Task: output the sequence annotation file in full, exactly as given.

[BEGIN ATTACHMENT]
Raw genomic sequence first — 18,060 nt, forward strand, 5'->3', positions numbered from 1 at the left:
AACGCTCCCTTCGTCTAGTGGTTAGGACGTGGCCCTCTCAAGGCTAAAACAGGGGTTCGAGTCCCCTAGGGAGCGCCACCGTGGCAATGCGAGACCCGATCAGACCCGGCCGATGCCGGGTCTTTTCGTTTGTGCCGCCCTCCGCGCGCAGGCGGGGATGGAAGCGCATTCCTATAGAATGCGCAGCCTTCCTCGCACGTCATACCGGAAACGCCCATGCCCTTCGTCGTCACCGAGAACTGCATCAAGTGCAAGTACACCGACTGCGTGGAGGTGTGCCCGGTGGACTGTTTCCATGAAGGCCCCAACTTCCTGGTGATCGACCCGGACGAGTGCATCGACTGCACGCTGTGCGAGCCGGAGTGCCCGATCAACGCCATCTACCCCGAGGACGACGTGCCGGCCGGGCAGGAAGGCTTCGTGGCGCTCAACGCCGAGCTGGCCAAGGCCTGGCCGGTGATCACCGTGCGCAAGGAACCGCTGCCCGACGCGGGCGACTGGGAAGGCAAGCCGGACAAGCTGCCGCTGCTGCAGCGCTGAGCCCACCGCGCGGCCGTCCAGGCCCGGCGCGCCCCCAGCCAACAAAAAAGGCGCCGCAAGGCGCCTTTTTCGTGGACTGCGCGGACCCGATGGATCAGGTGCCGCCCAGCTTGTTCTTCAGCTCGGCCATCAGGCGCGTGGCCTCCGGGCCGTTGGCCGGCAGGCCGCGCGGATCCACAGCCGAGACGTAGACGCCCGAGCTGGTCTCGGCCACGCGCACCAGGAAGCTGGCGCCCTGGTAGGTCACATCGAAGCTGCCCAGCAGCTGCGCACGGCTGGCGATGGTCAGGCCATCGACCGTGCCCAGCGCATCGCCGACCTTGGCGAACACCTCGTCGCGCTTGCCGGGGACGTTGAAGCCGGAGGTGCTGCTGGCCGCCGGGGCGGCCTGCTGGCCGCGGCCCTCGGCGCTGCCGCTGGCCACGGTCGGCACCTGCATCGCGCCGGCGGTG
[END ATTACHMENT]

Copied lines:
Raw genomic sequence first — 18,060 nt, forward strand, 5'->3', positions numbered from 1 at the left:
AACGCTCCCTTCGTCTAGTGGTTAGGACGTGGCCCTCTCAAGGCTAAAACAGGGGTTCGAGTCCCCTAGGGAGCGCCACCGTGGCAATGCGAGACCCGATCAGACCCGGCCGATGCCGGGTCTTTTCGTTTGTGCCGCCCTCCGCGCGCAGGCGGGGATGGAAGCGCATTCCTATAGAATGCGCAGCCTTCCTCGCACGTCATACCGGAAACGCCCATGCCCTTCGTCGTCACCGAGAACTGCATCAAGTGCAAGTACACCGACTGCGTGGAGGTGTGCCCGGTGGACTGTTTCCATGAAGGCCCCAACTTCCTGGTGATCGACCCGGACGAGTGCATCGACTGCACGCTGTGCGAGCCGGAGTGCCCGATCAACGCCATCTACCCCGAGGACGACGTGCCGGCCGGGCAGGAAGGCTTCGTGGCGCTCAACGCCGAGCTGGCCAAGGCCTGGCCGGTGATCACCGTGCGCAAGGAACCGCTGCCCGACGCGGGCGACTGGGAAGGCAAGCCGGACAAGCTGCCGCTGCTGCAGCGCTGAGCCCACCGCGCGGCCGTCCAGGCCCGGCGCGCCCCCAGCCAACAAAAAAGGCGCCGCAAGGCGCCTTTTTCGTGGACTGCGCGGACCCGATGGATCAGGTGCCGCCCAGCTTGTTCTTCAGCTCGGCCATCAGGCGCGTGGCCTCCGGGCCGTTGGCCGGCAGGCCGCGCGGATCCACAGCCGAGACGTAGACGCCCGAGCTGGTCTCGGCCACGCGCACCAGGAAGCTGGCGCCCTGGTAGGTCACATCGAAGCTGCCCAGCAGCTGCGCACGGCTGGCGATGGTCAGGCCATCGACCGTGCCCAGCGCATCGCCGACCTTGGCGAACACCTCGTCGCGCTTGCCGGGGACGTTGAAGCCGGAGGTGCTGCTGGCCGCCGGGGCGGCCTGCTGGCCGCGGCCCTCGGCGCTGCCGCTGGCCACGGTCGGCACCTGCATCGCGCCGGCGGTG